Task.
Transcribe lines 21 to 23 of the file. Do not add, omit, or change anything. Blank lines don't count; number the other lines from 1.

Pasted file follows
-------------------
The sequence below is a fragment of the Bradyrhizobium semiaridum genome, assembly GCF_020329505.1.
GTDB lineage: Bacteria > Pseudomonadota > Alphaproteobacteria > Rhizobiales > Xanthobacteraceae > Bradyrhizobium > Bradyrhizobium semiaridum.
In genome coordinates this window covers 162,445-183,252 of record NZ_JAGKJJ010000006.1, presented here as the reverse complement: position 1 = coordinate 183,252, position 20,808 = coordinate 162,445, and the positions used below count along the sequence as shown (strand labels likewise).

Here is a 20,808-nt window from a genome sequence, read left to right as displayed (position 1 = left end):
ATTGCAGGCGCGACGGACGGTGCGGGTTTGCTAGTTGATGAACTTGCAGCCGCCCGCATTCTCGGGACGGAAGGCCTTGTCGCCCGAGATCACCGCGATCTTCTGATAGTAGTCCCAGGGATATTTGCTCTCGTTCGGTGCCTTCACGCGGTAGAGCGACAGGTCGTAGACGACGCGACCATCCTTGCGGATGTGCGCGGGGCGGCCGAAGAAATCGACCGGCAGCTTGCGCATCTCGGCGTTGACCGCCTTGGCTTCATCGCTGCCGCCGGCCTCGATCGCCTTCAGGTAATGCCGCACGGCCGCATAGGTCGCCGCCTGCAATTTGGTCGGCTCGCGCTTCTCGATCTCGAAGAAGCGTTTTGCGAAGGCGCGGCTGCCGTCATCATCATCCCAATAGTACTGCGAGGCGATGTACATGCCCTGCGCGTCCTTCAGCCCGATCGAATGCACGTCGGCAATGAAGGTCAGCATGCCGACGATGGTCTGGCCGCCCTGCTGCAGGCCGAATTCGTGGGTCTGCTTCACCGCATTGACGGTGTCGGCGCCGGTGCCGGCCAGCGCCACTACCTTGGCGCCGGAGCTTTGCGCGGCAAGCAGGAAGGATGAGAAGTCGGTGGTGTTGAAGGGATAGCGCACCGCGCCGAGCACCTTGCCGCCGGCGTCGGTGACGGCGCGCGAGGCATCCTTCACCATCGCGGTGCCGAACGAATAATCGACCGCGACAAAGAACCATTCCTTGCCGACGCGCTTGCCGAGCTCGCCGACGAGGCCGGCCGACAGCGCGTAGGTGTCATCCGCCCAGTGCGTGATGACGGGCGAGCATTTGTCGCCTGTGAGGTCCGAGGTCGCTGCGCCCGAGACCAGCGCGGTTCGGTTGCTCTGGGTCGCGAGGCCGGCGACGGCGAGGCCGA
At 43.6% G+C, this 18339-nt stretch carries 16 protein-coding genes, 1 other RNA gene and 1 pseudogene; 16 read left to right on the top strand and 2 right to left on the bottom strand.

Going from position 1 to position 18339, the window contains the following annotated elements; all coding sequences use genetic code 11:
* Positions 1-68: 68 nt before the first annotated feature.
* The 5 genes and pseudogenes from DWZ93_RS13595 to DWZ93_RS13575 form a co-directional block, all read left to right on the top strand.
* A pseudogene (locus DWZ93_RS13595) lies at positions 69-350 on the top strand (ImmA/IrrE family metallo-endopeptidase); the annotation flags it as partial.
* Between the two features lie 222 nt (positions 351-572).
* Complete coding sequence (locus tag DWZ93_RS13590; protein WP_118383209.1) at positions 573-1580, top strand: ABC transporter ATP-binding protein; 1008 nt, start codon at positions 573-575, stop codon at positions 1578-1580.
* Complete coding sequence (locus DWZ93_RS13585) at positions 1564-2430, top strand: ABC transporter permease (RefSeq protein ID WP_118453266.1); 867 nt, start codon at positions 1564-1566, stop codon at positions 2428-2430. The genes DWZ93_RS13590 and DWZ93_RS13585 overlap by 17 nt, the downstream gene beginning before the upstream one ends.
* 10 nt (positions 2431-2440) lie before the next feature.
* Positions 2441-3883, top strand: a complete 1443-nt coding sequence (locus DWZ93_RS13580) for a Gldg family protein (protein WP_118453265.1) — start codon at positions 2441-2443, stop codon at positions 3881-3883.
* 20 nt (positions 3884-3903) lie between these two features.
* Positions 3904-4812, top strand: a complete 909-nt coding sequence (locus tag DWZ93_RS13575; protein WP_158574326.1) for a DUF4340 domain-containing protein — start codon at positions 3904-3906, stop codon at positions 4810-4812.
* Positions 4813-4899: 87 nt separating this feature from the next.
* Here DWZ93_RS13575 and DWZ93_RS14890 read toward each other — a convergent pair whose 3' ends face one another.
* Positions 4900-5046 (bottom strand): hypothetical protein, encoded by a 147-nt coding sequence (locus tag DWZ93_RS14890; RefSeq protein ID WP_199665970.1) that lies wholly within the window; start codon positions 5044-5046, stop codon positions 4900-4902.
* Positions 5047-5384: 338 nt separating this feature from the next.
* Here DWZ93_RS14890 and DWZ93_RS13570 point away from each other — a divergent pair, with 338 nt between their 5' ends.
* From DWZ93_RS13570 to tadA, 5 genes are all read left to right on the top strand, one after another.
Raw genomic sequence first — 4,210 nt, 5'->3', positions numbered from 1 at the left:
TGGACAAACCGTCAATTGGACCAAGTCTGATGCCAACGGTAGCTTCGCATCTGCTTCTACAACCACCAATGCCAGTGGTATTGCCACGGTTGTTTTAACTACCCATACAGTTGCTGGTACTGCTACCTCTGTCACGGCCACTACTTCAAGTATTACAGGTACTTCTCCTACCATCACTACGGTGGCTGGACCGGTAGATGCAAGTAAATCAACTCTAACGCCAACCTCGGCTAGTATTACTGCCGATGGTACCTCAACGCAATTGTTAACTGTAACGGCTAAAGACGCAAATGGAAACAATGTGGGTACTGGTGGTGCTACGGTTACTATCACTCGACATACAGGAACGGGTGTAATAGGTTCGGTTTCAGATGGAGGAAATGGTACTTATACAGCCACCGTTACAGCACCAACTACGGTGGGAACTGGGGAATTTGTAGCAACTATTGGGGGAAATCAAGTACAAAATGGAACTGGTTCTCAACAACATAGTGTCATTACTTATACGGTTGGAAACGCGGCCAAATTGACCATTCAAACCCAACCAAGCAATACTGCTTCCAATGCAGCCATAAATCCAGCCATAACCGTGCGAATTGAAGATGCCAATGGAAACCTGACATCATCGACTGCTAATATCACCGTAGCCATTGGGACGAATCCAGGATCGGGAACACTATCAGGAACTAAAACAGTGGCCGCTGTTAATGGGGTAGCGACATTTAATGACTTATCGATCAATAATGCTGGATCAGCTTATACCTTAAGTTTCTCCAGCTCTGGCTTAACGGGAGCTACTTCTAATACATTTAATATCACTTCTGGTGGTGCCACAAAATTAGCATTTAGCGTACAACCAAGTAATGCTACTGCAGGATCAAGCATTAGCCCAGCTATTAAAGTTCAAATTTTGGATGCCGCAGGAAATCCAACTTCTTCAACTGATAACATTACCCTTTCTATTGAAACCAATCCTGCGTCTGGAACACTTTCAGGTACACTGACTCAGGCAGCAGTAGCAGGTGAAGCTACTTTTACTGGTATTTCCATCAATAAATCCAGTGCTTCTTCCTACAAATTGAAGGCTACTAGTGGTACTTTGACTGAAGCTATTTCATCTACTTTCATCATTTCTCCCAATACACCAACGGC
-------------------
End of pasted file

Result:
* Positions 5047-5384: 338 nt separating this feature from the next.
* Here DWZ93_RS14890 and DWZ93_RS13570 point away from each other — a divergent pair, with 338 nt between their 5' ends.
* From DWZ93_RS13570 to tadA, 5 genes are all read left to right on the top strand, one after another.